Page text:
BotFactory also stands out for printing on rigid or flexible substrate. Zebra Technologies is using Squink to prototype RFID tags.

The only PCB printer truly working in 3D today, Gartner's Freeman said, is the DragonFly 2020, made by Israeli company Nano Dimension. Although it too fits on a desktop, the DragonFly sells in a "starter package" of printer, installation and ink for around $200,000. Nano Dimension has just delivered its product to its first official customer, an Israeli defense firm. But according to the company's CEO Amit Dror, the four-year-old company has over 35 client NDAs with tier-one companies and it's in discussions or development with Fortune 100 consumer products firms, and with telecom, automotive and medical device companies in addition to the Pentagon.

Nano Dimension has one of the highest resolutions in PCB printers at 150 microns. It's aiming to get that down to 90, and, longer term, to move from prototyping to production.

IoT and 3D printing offers freedom from flat electronics

But Dror talks bigger picture, about the design freedom that multilayer 3D makes possible. "The reason things like laptops and phones are flat is because PCBs have to be flat," he said. The only way to create layers today is to accurately create each layer separately, drill them and connect them through vias (the vertical conduits of multilayer PCBs). "Look at the inner space of the curvy robots we have now; the inner space is flat. Flat is the least efficient in terms of strength and area." Weight, too, is a key factor in medical and military devices.

All of these printers, á la HP Inc., require you to use their proprietary inks; and also á la HP, make good margin on them. Nano Dimension's silver nanoparticle inks are based on a breakthrough wet-chemistry process licensed exclusively from the Hebrew University of Jerusalem. Another PCB printer maker, Voxel8, comes out of the materials science lab of Harvard Professor Jennifer Lewis. The progress of the 3D PCB printing has depended on development of conductive, silver particle inks that can sinter -- or melt into traces of suitable conductivity, adhesion and flexibility -- at lower temperatures.

Optomec, with 3D printers in the half-million-dollar range, is in 24/7 production as well as prototyping of many materials in addition to circuitry. Based in Albuquerque, New Mexico, it prints sensors and antennae directly onto curved surfaces, some of which are IoT product parts. It also prints sensors on turbine blades, for example, that are used in electrical generating systems. The sensors report metal fatigue to a central monitoring facility in time to perform preventive maintenance. Optomec's aerosol jet technology, developed by DARPA, also prints traces fine enough -- from 10 microns to 3 millimeters -- to make passive devices, like resistors and capacitors, as well as circuitry. Michael O'Reilly, director of aerosol jet product management at Optomec, said that the company is currently working under NDA with manufacturers of smart medical devices, too.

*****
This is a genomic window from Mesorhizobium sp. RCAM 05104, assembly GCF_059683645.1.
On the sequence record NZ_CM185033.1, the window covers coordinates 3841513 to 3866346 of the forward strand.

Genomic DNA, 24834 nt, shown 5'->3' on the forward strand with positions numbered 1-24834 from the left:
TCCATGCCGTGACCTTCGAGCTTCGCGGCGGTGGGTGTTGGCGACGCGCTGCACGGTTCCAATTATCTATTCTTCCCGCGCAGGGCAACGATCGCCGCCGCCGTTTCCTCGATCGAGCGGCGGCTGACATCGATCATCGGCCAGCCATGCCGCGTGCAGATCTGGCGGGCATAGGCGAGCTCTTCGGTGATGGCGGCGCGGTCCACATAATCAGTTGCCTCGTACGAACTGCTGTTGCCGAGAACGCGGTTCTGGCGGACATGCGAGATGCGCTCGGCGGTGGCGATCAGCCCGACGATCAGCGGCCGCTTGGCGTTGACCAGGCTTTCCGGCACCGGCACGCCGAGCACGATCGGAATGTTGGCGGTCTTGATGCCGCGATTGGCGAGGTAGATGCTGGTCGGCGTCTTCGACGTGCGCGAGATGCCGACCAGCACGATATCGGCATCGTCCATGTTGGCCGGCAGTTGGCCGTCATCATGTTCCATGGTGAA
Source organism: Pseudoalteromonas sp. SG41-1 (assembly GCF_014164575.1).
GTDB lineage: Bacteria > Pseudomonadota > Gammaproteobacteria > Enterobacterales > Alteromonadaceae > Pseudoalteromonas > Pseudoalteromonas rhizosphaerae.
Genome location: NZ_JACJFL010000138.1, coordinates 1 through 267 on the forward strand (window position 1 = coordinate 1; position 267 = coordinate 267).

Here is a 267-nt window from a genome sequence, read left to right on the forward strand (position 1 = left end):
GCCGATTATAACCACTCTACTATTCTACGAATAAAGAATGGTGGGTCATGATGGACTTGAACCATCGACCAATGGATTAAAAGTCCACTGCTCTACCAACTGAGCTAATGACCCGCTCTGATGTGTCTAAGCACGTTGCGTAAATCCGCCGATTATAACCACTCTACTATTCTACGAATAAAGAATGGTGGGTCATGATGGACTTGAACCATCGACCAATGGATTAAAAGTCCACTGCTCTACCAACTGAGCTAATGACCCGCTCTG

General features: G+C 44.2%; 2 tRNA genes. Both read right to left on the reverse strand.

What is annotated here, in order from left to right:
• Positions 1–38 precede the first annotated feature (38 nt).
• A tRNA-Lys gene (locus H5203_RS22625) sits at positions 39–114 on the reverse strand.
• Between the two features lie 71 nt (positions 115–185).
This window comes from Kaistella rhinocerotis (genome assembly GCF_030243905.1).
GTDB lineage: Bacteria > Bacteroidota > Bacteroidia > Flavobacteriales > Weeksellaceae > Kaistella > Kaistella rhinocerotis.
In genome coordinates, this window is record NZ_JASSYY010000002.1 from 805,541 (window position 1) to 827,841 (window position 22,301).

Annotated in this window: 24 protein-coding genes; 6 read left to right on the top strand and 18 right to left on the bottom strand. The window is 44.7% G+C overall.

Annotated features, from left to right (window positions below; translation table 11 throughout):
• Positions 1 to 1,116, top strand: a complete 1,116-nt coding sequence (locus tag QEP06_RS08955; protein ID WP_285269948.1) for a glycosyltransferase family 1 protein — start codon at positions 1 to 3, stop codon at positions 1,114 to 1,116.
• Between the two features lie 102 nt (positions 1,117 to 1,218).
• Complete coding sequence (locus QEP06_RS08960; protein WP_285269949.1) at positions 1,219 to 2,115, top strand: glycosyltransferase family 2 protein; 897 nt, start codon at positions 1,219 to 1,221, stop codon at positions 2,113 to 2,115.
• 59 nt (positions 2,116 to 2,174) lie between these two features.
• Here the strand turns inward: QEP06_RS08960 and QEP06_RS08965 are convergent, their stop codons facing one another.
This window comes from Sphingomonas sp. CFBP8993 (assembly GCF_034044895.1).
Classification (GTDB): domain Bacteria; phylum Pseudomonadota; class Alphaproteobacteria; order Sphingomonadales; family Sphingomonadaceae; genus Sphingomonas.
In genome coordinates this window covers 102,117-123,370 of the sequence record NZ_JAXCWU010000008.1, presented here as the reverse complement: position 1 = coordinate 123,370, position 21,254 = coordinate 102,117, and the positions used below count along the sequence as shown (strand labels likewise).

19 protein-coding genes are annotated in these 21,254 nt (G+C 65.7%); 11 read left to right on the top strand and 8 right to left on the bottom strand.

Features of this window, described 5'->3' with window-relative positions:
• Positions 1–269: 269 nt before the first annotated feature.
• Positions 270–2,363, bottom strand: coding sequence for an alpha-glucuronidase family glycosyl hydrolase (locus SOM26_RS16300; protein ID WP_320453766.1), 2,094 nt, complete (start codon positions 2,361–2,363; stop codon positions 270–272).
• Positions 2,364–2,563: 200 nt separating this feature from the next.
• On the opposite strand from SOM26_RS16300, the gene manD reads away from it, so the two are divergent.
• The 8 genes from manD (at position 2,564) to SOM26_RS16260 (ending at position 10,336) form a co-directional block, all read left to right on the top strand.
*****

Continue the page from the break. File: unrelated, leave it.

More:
Then there's Xerox's PARC Lab, which is developing materials and 3D printing systems with different functional dispense heads for ink-jet, aerosol and extrusion. At SEMICON West 2016 in July, Bob Street, senior research fellow at PARC,  gave a presentation, "Printed hybrid arrays for health monitoring," in which he discussed optical sensing to monitor body signals such as blood oxygen, electrochemical sensing to detect specific enzymes and PVDF-printed pressure/accelerometers for extreme physical conditions such as concussions.

Body and smarts

The aforementioned Voxel8, out of Somerville, Mass., makes a two-headed 3D printer that prints both thermoplastic body and embedded circuitry. Its homepage video shows its "Developer's Kit" printer printing the bottom half of the orange body of a miniature drone, in the middle of which human hands snap a PCB into place. The printer also lays down traces from PCB to the drone's rotors before finishing the top of the plastic shape, which suddenly sprouts propellers and flies away.

The desktop, multi-material Developer's Kit sells for around $10,000. Its minimum conductive trace width is 250 microns, and its silver conductive ink cures at room temperature, permitting it to be printed on thermoplastic. It's selling to universities and materials researchers, said Scott Janousek, technical support engineer at Voxel8, and it's aiming for now at prototyping and small-batch production.

Voxel8 has also partnered with Autodesk on Project Wire, a new Spark-powered tool for designing precisely what Voxel8's Developer's Kit can make, i.e., 3D electronic circuits embedded in an "arbitrary" (free-form) object. Autodesk's Spark Investment Fund is one of the investors in Voxel8's $12 million Series A funding of July 2015.

For now, the future of IoT and 3D printing is certainly promising. Look for more PCB designers to adopt 3D-printing prototyping, and then turn their tested design files over to board production houses once the bugs are shaken out. Further down the road, look for new 3D design software and production 3D printers to produce 3D circuitry that conforms to device design, and not vice versa.